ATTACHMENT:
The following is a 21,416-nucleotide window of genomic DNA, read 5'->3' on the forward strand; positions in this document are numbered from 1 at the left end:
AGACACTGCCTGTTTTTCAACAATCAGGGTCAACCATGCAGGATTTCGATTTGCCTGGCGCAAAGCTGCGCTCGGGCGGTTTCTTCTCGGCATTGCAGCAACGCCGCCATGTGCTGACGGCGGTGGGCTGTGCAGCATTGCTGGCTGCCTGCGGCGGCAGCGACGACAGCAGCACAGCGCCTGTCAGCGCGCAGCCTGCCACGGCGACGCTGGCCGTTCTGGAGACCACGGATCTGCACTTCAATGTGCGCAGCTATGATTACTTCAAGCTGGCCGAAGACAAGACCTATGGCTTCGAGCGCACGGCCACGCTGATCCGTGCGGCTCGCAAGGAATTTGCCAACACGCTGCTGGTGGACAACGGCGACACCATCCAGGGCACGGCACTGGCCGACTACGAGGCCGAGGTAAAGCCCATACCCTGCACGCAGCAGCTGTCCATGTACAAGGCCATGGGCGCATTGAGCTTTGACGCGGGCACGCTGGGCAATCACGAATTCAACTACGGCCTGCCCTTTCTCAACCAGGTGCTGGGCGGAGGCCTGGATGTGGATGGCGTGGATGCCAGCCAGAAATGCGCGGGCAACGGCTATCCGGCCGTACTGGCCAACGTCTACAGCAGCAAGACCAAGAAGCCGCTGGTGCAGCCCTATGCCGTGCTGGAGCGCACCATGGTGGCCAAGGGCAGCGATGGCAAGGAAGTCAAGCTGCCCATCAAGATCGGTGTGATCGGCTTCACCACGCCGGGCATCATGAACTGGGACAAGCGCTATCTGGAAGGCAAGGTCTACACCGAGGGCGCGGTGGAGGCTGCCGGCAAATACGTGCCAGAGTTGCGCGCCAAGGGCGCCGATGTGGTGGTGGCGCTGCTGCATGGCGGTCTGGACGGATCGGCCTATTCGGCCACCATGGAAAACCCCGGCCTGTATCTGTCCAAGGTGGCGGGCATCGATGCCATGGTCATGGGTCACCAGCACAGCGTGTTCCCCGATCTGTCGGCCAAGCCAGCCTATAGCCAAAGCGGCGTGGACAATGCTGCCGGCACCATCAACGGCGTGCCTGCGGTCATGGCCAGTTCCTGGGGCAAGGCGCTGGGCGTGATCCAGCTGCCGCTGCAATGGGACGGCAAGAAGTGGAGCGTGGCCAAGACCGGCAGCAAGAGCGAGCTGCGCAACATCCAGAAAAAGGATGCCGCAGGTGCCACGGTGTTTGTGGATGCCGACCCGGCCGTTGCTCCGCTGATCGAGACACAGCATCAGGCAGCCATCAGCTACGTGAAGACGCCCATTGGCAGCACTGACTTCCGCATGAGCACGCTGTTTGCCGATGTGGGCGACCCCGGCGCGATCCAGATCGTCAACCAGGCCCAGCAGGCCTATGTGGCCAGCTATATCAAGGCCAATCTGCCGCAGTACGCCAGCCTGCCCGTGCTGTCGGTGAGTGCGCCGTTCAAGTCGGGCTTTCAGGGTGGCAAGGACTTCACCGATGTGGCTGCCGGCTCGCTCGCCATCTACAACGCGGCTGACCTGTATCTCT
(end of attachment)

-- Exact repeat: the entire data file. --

The following is a 21,416-nucleotide window of genomic DNA, read 5'->3' on the forward strand; positions in this document are numbered from 1 at the left end:
AGACACTGCCTGTTTTTCAACAATCAGGGTCAACCATGCAGGATTTCGATTTGCCTGGCGCAAAGCTGCGCTCGGGCGGTTTCTTCTCGGCATTGCAGCAACGCCGCCATGTGCTGACGGCGGTGGGCTGTGCAGCATTGCTGGCTGCCTGCGGCGGCAGCGACGACAGCAGCACAGCGCCTGTCAGCGCGCAGCCTGCCACGGCGACGCTGGCCGTTCTGGAGACCACGGATCTGCACTTCAATGTGCGCAGCTATGATTACTTCAAGCTGGCCGAAGACAAGACCTATGGCTTCGAGCGCACGGCCACGCTGATCCGTGCGGCTCGCAAGGAATTTGCCAACACGCTGCTGGTGGACAACGGCGACACCATCCAGGGCACGGCACTGGCCGACTACGAGGCCGAGGTAAAGCCCATACCCTGCACGCAGCAGCTGTCCATGTACAAGGCCATGGGCGCATTGAGCTTTGACGCGGGCACGCTGGGCAATCACGAATTCAACTACGGCCTGCCCTTTCTCAACCAGGTGCTGGGCGGAGGCCTGGATGTGGATGGCGTGGATGCCAGCCAGAAATGCGCGGGCAACGGCTATCCGGCCGTACTGGCCAACGTCTACAGCAGCAAGACCAAGAAGCCGCTGGTGCAGCCCTATGCCGTGCTGGAGCGCACCATGGTGGCCAAGGGCAGCGATGGCAAGGAAGTCAAGCTGCCCATCAAGATCGGTGTGATCGGCTTCACCACGCCGGGCATCATGAACTGGGACAAGCGCTATCTGGAAGGCAAGGTCTACACCGAGGGCGCGGTGGAGGCTGCCGGCAAATACGTGCCAGAGTTGCGCGCCAAGGGCGCCGATGTGGTGGTGGCGCTGCTGCATGGCGGTCTGGACGGATCGGCCTATTCGGCCACCATGGAAAACCCCGGCCTGTATCTGTCCAAGGTGGCGGGCATCGATGCCATGGTCATGGGTCACCAGCACAGCGTGTTCCCCGATCTGTCGGCCAAGCCAGCCTATAGCCAAAGCGGCGTGGACAATGCTGCCGGCACCATCAACGGCGTGCCTGCGGTCATGGCCAGTTCCTGGGGCAAGGCGCTGGGCGTGATCCAGCTGCCGCTGCAATGGGACGGCAAGAAGTGGAGCGTGGCCAAGACCGGCAGCAAGAGCGAGCTGCGCAACATCCAGAAAAAGGATGCCGCAGGTGCCACGGTGTTTGTGGATGCCGACCCGGCCGTTGCTCCGCTGATCGAGACACAGCATCAGGCAGCCATCAGCTACGTGAAGACGCCCATTGGCAGCACTGACTTCCGCATGAGCACGCTGTTTGCCGATGTGGGCGACCCCGGCGCGATCCAGATCGTCAACCAGGCCCAGCAGGCCTATGTGGCCAGCTATATCAAGGCCAATCTGCCGCAGTACGCCAGCCTGCCCGTGCTGTCGGTGAGTGCGCCGTTCAAGTCGGGCTTTCAGGGTGGCAAGGACTTCACCGATGTGGCTGCCGGCTCGCTCGCCATCTACAACGCGGCTGACCTGTATCTCT